Featured Research

from universities, journals, and other organizations

Successful aging in the Amish: Researchers discover new genetic factors

Date:
November 4, 2010
Source:
American Society of Human Genetics
Summary:
Avoiding disease, maintaining physical and cognitive function, and continuing social engagement in late life are considered to be key factors associated with what some gerontologists call "successful aging." While conducting studies of Amish families in Indiana and Ohio, a group of researchers began to notice that a significant number of people over age 80 in these communities demonstrated the three main factors associated with successful aging.

Avoiding disease, maintaining physical and cognitive function, and continuing social engagement in late life are considered to be key factors associated with what some gerontologists call "successful aging." While conducting studies of Amish families in Indiana and Ohio, a group of researchers led by William K. Scott, PhD, Professor of Human Genetics at the University of Miami Miller School of Medicine, began to notice that a significant number of people over age 80 in these communities demonstrated the three main factors associated with successful aging.

In the current study, presented at the American Society of Human Genetics (ASHG) 60th Annual Meeting in Washington, D.C., Scott and his colleagues investigated the genetic differences between Amish individuals who had successfully aged compared with individuals from the general population to see what genetic factors are keeping them healthier and happier well into their later years.

A total of 263 volunteers, age 80 and older, were enrolled in a population-based door-to-door survey of Amish communities in Indiana and Ohio. The researchers studied this particular Amish population because they have fairly large families with well-documented genealogies. Furthermore, because they live relatively homogeneous lives, non-genetic factors such as environment and diet would have a smaller effect on successful aging, as compared to the general population. Study participants who scored in the top third of the sample for lower limb function, required little assistance with self-care tasks, had no symptoms of depression, and expressed a high level of life satisfaction were considered to be 'successfully aged' (73 participants in total). The remaining 190 study participants were retained as controls.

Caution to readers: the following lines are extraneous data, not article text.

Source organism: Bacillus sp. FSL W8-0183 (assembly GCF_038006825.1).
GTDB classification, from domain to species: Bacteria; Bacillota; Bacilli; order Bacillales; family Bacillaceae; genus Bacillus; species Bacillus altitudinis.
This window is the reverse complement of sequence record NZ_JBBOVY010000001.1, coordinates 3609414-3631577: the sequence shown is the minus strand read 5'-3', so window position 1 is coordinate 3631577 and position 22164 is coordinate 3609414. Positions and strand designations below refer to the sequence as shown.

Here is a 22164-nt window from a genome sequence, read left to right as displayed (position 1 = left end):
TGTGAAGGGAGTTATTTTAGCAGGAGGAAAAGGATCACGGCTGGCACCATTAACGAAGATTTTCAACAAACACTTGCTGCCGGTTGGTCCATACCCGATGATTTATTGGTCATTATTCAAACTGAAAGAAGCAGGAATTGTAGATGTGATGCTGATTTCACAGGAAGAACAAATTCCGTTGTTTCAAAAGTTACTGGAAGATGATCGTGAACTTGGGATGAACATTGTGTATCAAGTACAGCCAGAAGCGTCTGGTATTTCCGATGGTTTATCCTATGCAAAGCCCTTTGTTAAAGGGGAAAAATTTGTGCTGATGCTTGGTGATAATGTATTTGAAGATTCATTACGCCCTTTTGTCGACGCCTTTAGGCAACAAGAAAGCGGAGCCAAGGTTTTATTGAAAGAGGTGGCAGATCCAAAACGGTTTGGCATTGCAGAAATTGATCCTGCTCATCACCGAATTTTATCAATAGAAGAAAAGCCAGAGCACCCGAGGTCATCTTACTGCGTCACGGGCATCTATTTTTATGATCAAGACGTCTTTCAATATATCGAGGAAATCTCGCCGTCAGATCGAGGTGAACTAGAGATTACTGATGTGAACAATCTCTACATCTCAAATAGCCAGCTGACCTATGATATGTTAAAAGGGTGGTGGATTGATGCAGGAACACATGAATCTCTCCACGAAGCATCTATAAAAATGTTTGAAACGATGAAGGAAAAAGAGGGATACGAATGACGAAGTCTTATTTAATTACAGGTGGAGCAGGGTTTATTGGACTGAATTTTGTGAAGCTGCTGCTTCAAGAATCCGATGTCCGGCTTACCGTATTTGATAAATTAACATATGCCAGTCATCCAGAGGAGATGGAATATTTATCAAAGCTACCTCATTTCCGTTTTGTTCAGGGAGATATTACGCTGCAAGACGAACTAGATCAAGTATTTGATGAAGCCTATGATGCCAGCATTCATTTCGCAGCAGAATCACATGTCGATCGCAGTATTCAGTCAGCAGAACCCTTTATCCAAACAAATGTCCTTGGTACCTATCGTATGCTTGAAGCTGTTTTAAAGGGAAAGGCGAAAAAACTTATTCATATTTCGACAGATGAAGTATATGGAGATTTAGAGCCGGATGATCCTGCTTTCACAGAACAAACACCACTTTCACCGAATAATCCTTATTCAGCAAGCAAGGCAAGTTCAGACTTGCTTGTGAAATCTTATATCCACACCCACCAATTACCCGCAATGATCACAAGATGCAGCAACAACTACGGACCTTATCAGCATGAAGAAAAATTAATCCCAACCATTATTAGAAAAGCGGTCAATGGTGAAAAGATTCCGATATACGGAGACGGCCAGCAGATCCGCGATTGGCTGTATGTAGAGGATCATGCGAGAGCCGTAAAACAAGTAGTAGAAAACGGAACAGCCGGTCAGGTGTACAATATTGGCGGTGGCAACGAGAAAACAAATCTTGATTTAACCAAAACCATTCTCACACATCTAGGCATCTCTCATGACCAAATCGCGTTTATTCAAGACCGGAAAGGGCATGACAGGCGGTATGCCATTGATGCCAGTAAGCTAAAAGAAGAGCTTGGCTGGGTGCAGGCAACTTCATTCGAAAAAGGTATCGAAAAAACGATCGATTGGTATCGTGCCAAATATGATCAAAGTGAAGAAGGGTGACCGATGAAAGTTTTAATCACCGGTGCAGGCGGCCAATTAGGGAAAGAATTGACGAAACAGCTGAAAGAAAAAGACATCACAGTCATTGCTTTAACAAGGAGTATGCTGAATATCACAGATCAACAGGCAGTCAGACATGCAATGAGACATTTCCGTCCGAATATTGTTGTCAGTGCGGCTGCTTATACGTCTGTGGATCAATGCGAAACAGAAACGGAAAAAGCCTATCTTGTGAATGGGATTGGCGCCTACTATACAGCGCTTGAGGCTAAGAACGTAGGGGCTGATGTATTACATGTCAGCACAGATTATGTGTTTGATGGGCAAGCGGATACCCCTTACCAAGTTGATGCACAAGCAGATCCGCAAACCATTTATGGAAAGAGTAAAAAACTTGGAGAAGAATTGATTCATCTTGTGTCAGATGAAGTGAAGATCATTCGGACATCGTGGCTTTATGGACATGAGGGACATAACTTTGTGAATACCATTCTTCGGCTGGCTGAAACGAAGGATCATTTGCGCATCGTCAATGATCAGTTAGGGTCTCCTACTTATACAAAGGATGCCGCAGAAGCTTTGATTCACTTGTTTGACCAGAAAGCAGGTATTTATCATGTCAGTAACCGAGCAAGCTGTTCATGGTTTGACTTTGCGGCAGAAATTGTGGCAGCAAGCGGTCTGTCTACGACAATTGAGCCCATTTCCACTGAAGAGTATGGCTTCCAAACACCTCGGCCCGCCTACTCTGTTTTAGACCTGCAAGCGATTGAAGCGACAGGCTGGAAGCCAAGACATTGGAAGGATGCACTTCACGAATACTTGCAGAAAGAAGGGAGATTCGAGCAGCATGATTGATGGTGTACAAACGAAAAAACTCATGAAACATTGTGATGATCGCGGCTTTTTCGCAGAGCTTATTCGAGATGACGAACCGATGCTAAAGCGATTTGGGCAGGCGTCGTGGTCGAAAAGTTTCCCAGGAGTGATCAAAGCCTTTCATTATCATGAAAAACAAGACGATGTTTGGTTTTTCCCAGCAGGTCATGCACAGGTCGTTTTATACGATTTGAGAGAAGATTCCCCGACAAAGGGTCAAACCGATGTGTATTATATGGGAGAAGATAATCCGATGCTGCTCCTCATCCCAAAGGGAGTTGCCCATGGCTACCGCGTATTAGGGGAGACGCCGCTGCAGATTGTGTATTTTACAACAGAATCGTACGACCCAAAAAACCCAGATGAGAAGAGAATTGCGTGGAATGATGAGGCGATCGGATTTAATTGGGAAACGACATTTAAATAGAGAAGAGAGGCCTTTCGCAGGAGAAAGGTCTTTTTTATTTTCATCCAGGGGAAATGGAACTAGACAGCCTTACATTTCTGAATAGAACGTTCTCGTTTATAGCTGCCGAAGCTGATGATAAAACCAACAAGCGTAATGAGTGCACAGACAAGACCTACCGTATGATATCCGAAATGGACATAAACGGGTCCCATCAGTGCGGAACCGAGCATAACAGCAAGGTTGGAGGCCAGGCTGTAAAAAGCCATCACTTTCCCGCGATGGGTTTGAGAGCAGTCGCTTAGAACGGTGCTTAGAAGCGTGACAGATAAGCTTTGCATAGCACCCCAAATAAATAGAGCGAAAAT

Researchers have theorized for some time that mitochondria -- the organelles that produce energy in human cells -- may play a role in aging. There is evidence that people who age successfully have genetically different mitochondria when compared to the general population. Furthermore, mitochondrial lineages described by patterns of common genetic variants (or "haplogroups") have also been shown to be associated with increased longevity in different populations. To better understand these underlying genetic factors, Dr. Scott and his colleagues studied the influence of mitochondrial haplogroups on successful aging and sought to identify the common genetic variations in the mitochondrial genome that are potentially associated with successful aging in a sample of Amish individuals age 80 and older.

The common variations in the mitochondrial genome define distinct 'haplogroups that are found in specific geographic regions around the world. For this study, Scott's research team looked at the nine most common European haplogroups, since the Amish are descendants of individuals from Europe.

The current research results indicate that one fairly rare mitochondrial haplogroup found in only 2% of all Europeans -- which is known as 'haplogroup X' -- was found in 15% of the successfully aged Amish population (versus only 3% of the controls) and had a significant positive association with successful aging. On the other hand, the researchers also reported that another mitochondrial haplogroup called 'haplogroup J' which is typically found in about 10-25% of Southern Europeans, was found in only 5% of the Amish population and had a negative association with successful aging factors.